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Sears loss widens but beats estimates; doubles 2014 store closings


Hoffman Estates, Ill. – Sears Holdings Corp. reported a third quarter fiscal 2014 net loss of $548 million, up from the $534 million loss it reported in the year-ago period but smaller than its previously estimated. Cost-cutting measures helped Sears reduce its net loss growth. The discounter also revealed that it plans to close a total of 235 underperforming stores in 2014, which is nearly double the projection of 130 it made in August. Sears said eliminating those stores should boost EBITDA by $50 million.

“Our stores are often in the wrong place and are often too large for our needs,” CEO and chairman Eddie Lampert said in a prerecorded conference call for investors early Thursday.

The quarter marks the retailer’s eighth straight year of sales declines and its fourth straight year of losses, according to FactSet.

"Over the past several months, we have taken a number of actions to enhance our financial flexibility, support our operations during the upcoming holiday and post-holiday season, and meet our obligations,” said Rob Scriesheim, CFO of Sears. “In total, the actions we have taken have generated $2.2 billion in liquidity in fiscal 2014 thus far. We will continue to strategically monetize assets and manage our resources more efficiently in order to redeploy capital in support of the transformation."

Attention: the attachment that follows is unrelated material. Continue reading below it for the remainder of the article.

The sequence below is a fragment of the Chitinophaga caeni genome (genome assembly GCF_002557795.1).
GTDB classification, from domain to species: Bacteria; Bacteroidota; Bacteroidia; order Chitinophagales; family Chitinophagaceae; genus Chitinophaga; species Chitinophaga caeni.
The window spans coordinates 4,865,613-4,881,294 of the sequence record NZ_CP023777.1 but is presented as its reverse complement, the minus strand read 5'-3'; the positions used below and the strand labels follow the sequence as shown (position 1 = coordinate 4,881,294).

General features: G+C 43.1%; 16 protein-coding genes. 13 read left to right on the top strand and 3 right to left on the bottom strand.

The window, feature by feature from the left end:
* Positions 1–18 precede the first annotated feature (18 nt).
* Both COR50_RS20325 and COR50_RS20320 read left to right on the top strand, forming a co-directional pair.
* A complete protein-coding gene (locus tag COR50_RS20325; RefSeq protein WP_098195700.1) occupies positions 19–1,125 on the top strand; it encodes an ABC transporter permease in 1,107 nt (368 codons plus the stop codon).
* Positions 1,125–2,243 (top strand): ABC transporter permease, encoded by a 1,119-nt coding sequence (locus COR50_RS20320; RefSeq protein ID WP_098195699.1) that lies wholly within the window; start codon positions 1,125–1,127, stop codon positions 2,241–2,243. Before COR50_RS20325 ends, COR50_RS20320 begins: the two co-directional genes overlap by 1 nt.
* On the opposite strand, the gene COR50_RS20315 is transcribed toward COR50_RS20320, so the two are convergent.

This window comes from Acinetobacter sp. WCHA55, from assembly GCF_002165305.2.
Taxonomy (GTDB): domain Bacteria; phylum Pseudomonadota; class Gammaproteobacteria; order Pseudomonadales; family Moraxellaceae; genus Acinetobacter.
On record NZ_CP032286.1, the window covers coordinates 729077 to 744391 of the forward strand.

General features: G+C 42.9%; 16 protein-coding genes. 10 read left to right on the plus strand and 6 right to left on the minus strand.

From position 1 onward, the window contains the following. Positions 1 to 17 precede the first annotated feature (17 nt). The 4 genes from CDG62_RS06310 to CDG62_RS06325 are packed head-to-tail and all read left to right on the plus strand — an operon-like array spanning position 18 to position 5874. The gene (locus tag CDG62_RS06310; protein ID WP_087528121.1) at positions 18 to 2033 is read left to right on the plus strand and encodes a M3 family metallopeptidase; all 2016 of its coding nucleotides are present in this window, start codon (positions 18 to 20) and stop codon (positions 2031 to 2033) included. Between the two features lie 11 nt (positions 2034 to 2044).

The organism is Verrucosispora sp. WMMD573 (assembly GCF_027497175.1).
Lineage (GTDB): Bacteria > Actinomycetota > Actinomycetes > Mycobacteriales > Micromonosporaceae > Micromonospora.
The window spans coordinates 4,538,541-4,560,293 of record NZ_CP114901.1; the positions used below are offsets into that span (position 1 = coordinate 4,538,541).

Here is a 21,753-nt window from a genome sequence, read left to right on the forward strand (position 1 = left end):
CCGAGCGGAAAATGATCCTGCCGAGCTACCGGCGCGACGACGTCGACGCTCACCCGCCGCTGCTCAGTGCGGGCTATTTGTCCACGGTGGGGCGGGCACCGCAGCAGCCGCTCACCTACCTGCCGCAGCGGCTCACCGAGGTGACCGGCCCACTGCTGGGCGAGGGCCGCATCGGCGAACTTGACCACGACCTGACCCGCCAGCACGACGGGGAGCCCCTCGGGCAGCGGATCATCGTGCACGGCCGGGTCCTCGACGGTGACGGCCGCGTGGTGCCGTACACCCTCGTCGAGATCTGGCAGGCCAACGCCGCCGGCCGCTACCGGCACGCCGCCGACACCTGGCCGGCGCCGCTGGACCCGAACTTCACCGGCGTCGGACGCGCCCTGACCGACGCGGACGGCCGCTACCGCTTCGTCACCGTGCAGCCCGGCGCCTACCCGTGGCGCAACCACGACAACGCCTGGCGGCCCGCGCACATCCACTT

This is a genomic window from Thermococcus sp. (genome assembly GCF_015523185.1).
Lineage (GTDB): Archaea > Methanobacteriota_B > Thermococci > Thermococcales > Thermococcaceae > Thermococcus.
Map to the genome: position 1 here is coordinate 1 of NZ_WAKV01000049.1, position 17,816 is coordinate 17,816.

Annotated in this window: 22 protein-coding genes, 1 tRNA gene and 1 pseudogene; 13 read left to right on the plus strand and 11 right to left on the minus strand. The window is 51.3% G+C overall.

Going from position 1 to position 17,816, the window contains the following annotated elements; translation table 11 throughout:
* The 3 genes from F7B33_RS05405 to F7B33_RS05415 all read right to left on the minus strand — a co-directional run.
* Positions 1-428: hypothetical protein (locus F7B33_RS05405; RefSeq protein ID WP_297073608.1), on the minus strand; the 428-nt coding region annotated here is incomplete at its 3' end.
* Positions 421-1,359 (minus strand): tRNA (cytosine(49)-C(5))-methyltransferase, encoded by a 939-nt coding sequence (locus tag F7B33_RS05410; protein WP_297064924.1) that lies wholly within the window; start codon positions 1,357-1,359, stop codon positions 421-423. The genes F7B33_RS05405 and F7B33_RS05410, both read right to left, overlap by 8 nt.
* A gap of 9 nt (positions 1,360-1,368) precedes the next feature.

Revenues decreased 13% to $7.2 billion from $8.3 billion. Sears cited the separation of the Lands’ End business, as well as store closures and deconsolidation of the Sears Canada business, as contributing to declining revenues.

Domestic same-store sales dropped 0.1%. Same-store sales at Kmart rose 0.5%, while comparable-store sales at Sears fell 0.7%.

Things looked better on the digital front. Online and multi-channel sales grew approximately 9% as Sears continues to transform to an integrated retail platform - with shopping at the store, online and on mobile.

“During the quarter, we unveiled or expanded several integrated retail customer initiatives, which helped drive online and multi-channel sales,” said Edward Lampert, chairman and CEO.

While some analysts have publicly questioned Sears’ long-term ability to maintain operating cash, the company said it has cash balances of $326 million and can borrow up to $1.5 billion on its credit facility.

Sears said that its long-term debt has declined slightly to $2.8 billion from $2.9 billion a year earlier. To date, the company has $2.2 billion in liquidity for fiscal 2014. It had approximately $1.5 billion available under its credit facility as of Wednesday.
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